Do you remember how Chrysler looked in the year 2000?
That tired, underperforming behemoth, with its aging products that simply weren’t good enough to keep it from bleeding rivers
of money? Quite a change between then and now, don’t you think?
After the painful “merger of equals” with Daimler-Benz,
with huge power conflicts and much cultural friction, and with several years of struggling and suffering behind it, Chrysler today
sure looks prettier. It has started making decent profits again and is showcasing long lines of attractive new models.
While many people played a role in this astounding turnaround, one person deserves much of the credit: Dieter Zetsche.
A German by passport and culture, Turkey-born Zetsche, who has also
lived and worked in Argentina, Brazil, and elsewhere in the U.S. before taking the helm at Chrysler, demonstrated the value of
cultural understanding. After taking over at a time when Daimler-Chrysler chairman Juergen Schrempp’s attitude had almost
everyone at Chrysler turned against “those Germans”, Zetsche managed to revitalize employee relations by showing a
can-do attitude coupled with much-appreciated humility, unleashing developers’ creativity, or bonding with Chrysler’s
loyal dealers. At the same time, he slashed payroll by more than 20 percent, overhauled and accelerated programs,
cost-reduced manu- facturing, outsourced nonessential processes, established companywide benchmarking, juiced up marketing, and
shook up his senior management team. Dieter Zetsche, now destined to become the next chairman of DaimlerChrysler, is living
proof for the importance of cultural understanding.
Why does knowing this “culture stuff” matter?
What’s the incentive for learning about it? Or, in CFO speak: what is the return-on-investment (ROI) of cultural
Let us take a look at some areas where the ROI of cultural
understanding can be substantial:
1. Communicating with Foreign Company Employees
Studies have shown that oral communication between people within the
same culture is usually only 40 to 60 percent effective. About half of the message gets lost. This becomes even more
challenging in international interactions. Communicating with foreigners not only introduces language pitfalls but also
cultural barriers. For instance, people in many countries may not openly reveal personal opinions or flag problems. It
usually takes subtle questioning in culturally compatible ways to find out what they really think. Body language can also
be hard to read. Under- standing such cultural aspects pays huge dividends: error rates drop, redundancies and unnecessary
rework can be prevented, and companies are able to maximize their success by aligning their international workforce.
2. International Negotiations
Experienced negotiators know that when the bargaining begins, the
party which is better prepared will usually end up with the better deal. Nowhere does this apply more than in international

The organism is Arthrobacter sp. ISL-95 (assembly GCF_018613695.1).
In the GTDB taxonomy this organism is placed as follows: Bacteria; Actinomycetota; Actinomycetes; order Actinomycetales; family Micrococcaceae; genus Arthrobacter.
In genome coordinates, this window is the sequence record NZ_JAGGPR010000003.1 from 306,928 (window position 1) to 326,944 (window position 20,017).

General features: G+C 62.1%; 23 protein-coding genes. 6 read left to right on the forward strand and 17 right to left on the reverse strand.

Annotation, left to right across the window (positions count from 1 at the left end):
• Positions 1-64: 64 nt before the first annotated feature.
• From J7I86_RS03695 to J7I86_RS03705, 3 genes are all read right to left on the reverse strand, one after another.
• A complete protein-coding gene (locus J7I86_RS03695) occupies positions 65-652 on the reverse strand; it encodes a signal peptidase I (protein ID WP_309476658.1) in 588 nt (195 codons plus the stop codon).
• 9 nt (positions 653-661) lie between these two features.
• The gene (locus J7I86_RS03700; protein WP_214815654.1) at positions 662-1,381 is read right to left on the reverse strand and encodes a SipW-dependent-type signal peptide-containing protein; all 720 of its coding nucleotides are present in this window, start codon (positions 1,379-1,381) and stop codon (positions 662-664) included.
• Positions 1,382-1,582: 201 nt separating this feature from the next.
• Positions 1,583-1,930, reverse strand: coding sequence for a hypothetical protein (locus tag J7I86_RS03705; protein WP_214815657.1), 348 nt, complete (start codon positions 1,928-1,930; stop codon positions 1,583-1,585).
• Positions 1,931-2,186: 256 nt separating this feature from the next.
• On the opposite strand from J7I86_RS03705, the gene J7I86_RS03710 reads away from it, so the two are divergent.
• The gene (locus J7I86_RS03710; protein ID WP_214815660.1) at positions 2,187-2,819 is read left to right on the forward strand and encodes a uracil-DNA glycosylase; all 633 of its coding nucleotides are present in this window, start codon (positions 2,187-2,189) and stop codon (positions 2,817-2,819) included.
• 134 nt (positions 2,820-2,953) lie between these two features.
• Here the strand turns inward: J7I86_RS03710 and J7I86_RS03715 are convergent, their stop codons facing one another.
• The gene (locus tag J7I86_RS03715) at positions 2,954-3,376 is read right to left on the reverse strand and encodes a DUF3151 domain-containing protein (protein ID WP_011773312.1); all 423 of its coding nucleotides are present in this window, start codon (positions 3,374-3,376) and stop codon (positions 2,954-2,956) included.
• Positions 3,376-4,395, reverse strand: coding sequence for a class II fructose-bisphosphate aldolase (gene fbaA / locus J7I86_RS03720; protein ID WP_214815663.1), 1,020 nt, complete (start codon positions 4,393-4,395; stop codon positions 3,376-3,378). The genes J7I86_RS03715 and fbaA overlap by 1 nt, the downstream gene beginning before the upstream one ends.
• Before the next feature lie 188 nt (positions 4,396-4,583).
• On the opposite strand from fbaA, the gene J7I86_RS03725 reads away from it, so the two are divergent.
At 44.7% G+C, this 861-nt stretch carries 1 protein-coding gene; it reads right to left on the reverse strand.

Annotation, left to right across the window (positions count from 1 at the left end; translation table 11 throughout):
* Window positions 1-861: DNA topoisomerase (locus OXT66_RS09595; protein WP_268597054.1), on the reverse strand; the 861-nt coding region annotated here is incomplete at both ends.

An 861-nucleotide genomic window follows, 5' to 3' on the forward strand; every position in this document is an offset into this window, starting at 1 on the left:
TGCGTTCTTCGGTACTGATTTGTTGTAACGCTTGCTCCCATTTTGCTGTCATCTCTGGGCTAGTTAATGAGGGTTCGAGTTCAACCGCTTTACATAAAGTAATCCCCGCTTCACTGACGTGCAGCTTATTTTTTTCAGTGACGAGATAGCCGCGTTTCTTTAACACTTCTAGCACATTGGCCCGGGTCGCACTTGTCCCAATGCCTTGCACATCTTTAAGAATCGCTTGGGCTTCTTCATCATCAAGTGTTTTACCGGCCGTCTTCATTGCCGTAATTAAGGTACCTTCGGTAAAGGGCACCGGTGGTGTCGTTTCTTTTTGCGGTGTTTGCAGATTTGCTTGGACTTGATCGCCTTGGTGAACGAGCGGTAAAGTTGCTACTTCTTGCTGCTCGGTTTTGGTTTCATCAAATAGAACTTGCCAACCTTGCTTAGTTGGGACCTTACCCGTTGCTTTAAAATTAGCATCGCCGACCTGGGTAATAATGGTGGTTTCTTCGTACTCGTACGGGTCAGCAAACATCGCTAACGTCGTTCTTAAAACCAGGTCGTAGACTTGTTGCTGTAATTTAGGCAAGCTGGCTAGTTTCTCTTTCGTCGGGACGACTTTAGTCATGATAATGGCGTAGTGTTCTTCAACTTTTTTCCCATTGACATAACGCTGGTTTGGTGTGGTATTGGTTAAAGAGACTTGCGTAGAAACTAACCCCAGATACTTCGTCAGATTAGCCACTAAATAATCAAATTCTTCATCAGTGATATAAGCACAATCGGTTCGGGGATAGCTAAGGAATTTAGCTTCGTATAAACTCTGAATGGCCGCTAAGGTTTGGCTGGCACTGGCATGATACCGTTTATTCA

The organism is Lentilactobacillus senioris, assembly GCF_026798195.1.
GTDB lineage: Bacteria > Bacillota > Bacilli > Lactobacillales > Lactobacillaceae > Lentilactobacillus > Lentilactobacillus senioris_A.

settings. Negotiators who do not understand that arguing may not mean disagreeing, that silence may not signal rejection, or that
signing a contract may not cause the bargaining to stop in a given culture inevitably end up with unfavorable terms. Worst
case, there may be no deal at all. As a matter of fact, experts list cultural hurdles as the primary show-stopper in more
than 25 percent of all failed international business negotiations. Simply put, cultural understanding frequently translates
to negotiation success.
3. Cross-Cultural Project Management
A recent IT survey on offshore outsourcing found average savings
of only 10 percent, while more than a quarter of the participants reported that their project cost had actually increased.
Other surveys have shown cultural factors contributing significantly to such disappointments. This should be no surprise,
since project success depends on several culture-specific factors, such as communication, planning, risk-taking, responsiveness,
or team motivation. Each of these needs to be managed effectively. Ample evidence suggests that culturally savvy
project managers drive substantially higher success rates.
4. Intercultural Partnering
Collaborating effectively with international partners requires
trust. Countless examples exist where mistrust got in the way of cross-cultural partnerships, reducing or destroying their
strategic value to both sides. In many such cases, the reason given for the failure is “incompatibility between the
partners”, which often indicates cultural friction. Indeed, managing international alliances has become one of the
biggest challenges for global companies, and alliance managers who can work productively across cultures are much sought
after. The financial incentives for companies to manage their partnerships in culturally effective ways are obvious and
The Bottom Line
Let's face it: a hard nosed, bean-counting CFO may still not
be convinced. It is indeed difficult if not impossible to assign accurate numbers to the financial rewards of learning how to
work across cultures. As the fine print usually says, “results may vary.”
But there can be no doubt that the benefits of understanding
cultural differences and knowing how to overcome them are significant and often substantial. In contrast, the required
effort is not. Time to take a lesson from Dieter Zetsche?